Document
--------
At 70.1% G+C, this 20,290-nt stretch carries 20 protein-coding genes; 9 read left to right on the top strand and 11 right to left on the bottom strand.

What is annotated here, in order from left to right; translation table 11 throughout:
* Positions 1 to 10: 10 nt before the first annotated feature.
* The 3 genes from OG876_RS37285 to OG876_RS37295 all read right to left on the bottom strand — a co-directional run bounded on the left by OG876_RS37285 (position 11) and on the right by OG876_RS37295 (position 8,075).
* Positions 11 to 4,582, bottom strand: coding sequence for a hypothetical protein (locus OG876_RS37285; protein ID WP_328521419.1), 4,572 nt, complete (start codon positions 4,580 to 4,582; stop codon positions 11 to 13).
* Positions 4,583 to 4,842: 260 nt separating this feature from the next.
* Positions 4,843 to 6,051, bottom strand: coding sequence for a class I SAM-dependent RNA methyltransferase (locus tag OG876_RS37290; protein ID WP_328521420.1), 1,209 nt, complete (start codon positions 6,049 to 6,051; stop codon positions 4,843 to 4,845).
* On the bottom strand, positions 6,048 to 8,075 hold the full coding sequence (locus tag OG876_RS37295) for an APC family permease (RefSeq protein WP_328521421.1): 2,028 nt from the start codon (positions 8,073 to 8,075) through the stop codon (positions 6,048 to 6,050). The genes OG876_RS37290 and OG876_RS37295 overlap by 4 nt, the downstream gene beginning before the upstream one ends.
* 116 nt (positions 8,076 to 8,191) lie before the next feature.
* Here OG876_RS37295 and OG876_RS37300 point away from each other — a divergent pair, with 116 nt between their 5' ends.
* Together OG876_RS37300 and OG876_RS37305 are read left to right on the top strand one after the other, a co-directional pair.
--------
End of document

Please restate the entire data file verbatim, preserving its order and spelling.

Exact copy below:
At 70.1% G+C, this 20,290-nt stretch carries 20 protein-coding genes; 9 read left to right on the top strand and 11 right to left on the bottom strand.

What is annotated here, in order from left to right; translation table 11 throughout:
* Positions 1 to 10: 10 nt before the first annotated feature.
* The 3 genes from OG876_RS37285 to OG876_RS37295 all read right to left on the bottom strand — a co-directional run bounded on the left by OG876_RS37285 (position 11) and on the right by OG876_RS37295 (position 8,075).
* Positions 11 to 4,582, bottom strand: coding sequence for a hypothetical protein (locus OG876_RS37285; protein ID WP_328521419.1), 4,572 nt, complete (start codon positions 4,580 to 4,582; stop codon positions 11 to 13).
* Positions 4,583 to 4,842: 260 nt separating this feature from the next.
* Positions 4,843 to 6,051, bottom strand: coding sequence for a class I SAM-dependent RNA methyltransferase (locus tag OG876_RS37290; protein ID WP_328521420.1), 1,209 nt, complete (start codon positions 6,049 to 6,051; stop codon positions 4,843 to 4,845).
* On the bottom strand, positions 6,048 to 8,075 hold the full coding sequence (locus tag OG876_RS37295) for an APC family permease (RefSeq protein WP_328521421.1): 2,028 nt from the start codon (positions 8,073 to 8,075) through the stop codon (positions 6,048 to 6,050). The genes OG876_RS37290 and OG876_RS37295 overlap by 4 nt, the downstream gene beginning before the upstream one ends.
* 116 nt (positions 8,076 to 8,191) lie before the next feature.
* Here OG876_RS37295 and OG876_RS37300 point away from each other — a divergent pair, with 116 nt between their 5' ends.
* Together OG876_RS37300 and OG876_RS37305 are read left to right on the top strand one after the other, a co-directional pair.